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More Employers are Confronting Issues Involving Transsexual Discrimination

September 29, 2004
State and federal laws are moving in the direction of giving more protection to transsexual employees, according to Business Insurance.

According to the Human Rights Campaign, California, Minnesota, New Mexico, the District of Columbia and Rhode Island have banned discrimination based on sexual identity. In other states, various courts, commissions and agencies have given various protections to transsexuals through their rulings and regulations.

Janis Walworth is director of the Bellingham, Washington-based Center for Gender Sanity. "I think we’re seeing an increasing amount of protection, both in case law and in local and state ordinances," Walworth told Business Insurance. "I think the overall picture is pretty encouraging (for employees)." One watershed event: an opinion by an Ohio court that Title VII of the Civil Rights Act of 1964 protects transgendered people.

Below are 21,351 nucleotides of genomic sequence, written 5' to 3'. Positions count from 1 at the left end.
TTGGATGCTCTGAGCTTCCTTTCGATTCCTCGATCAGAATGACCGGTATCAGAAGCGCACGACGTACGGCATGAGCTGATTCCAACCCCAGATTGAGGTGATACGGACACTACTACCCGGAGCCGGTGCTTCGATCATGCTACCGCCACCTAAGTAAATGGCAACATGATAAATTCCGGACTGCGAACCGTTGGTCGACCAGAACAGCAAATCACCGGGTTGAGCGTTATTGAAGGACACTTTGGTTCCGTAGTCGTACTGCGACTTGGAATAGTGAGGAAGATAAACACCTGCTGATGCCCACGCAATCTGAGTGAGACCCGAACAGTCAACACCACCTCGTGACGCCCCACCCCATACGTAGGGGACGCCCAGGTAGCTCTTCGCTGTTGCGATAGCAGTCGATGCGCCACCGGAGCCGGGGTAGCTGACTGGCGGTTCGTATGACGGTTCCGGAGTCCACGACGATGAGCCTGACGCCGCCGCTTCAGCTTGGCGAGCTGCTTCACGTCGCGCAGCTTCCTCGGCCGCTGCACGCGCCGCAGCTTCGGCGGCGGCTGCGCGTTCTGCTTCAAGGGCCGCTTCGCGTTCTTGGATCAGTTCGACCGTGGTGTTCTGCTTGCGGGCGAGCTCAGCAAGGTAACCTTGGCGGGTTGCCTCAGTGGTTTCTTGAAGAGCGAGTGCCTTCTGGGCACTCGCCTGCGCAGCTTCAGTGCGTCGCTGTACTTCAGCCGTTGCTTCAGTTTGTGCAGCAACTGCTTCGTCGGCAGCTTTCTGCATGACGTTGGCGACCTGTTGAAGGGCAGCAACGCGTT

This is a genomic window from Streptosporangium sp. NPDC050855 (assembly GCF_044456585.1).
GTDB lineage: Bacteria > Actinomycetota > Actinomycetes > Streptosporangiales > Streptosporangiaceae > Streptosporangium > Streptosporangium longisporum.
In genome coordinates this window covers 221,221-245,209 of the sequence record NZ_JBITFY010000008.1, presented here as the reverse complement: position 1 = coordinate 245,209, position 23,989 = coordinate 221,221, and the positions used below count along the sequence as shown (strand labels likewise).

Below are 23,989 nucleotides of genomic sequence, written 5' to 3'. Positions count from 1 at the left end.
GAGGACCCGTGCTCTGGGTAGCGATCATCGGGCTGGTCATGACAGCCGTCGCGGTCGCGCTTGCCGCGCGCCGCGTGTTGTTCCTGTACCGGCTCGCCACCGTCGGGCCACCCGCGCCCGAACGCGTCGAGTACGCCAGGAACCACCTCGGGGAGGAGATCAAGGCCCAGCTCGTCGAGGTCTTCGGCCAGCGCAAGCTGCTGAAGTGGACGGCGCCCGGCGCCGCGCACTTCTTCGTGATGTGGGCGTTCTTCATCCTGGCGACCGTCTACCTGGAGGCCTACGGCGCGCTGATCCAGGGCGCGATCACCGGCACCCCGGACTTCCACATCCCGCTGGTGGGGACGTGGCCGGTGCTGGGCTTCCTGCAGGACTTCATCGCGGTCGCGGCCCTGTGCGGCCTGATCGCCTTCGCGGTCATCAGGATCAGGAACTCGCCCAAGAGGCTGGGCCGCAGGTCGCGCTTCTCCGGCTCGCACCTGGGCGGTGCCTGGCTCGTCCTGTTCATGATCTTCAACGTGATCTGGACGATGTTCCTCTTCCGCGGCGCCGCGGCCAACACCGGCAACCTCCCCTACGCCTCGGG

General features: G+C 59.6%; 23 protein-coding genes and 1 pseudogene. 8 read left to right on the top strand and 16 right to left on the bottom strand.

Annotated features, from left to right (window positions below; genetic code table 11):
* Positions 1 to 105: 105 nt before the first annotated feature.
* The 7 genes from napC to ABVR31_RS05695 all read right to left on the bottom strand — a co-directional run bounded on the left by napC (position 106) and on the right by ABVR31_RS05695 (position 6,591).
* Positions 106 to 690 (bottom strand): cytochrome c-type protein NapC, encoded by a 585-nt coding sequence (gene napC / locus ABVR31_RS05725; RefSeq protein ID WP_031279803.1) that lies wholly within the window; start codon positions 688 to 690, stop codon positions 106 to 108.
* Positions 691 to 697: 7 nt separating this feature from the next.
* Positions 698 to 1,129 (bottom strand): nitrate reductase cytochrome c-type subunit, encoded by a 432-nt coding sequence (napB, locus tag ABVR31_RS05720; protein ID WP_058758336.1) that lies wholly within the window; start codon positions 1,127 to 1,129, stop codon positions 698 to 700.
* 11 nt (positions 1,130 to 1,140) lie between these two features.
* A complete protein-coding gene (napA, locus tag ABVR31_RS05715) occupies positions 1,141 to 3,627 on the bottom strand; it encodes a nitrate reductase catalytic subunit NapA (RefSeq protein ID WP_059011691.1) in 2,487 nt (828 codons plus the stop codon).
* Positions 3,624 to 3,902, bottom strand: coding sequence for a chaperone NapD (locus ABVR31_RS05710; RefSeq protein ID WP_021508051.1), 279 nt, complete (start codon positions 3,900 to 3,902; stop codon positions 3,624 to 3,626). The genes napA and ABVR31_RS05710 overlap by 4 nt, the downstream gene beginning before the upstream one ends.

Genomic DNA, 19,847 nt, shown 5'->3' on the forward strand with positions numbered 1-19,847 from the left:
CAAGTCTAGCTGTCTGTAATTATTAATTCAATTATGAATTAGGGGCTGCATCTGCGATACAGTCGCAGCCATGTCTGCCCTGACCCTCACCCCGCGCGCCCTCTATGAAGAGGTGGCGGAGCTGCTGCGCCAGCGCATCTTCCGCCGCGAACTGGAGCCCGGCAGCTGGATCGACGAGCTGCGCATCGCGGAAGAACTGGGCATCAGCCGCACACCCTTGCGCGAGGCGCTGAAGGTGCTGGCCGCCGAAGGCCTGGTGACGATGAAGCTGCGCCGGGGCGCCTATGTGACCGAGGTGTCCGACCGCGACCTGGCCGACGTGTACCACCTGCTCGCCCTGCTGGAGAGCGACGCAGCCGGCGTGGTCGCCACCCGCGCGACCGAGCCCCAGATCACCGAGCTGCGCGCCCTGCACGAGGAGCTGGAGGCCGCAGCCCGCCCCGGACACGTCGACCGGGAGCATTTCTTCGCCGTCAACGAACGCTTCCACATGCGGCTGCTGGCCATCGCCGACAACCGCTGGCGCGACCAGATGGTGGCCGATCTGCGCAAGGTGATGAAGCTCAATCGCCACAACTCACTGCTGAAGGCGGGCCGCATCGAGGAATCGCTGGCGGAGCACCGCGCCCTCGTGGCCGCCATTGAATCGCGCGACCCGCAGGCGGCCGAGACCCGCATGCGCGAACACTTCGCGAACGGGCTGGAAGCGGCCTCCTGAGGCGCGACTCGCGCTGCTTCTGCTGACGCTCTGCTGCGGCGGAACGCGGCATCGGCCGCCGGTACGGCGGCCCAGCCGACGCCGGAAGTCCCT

Paul Mollica, a plaintiffs’ attorney with Meites, Mulder, Burger & Mollica in Chicago, says that "wise human resources professionals" are including language in their training that, regardless of their gender, people need to be treated with respect.

Transgender and transsexual individuals generally are those people whose sense of their gender is different than their anatomy.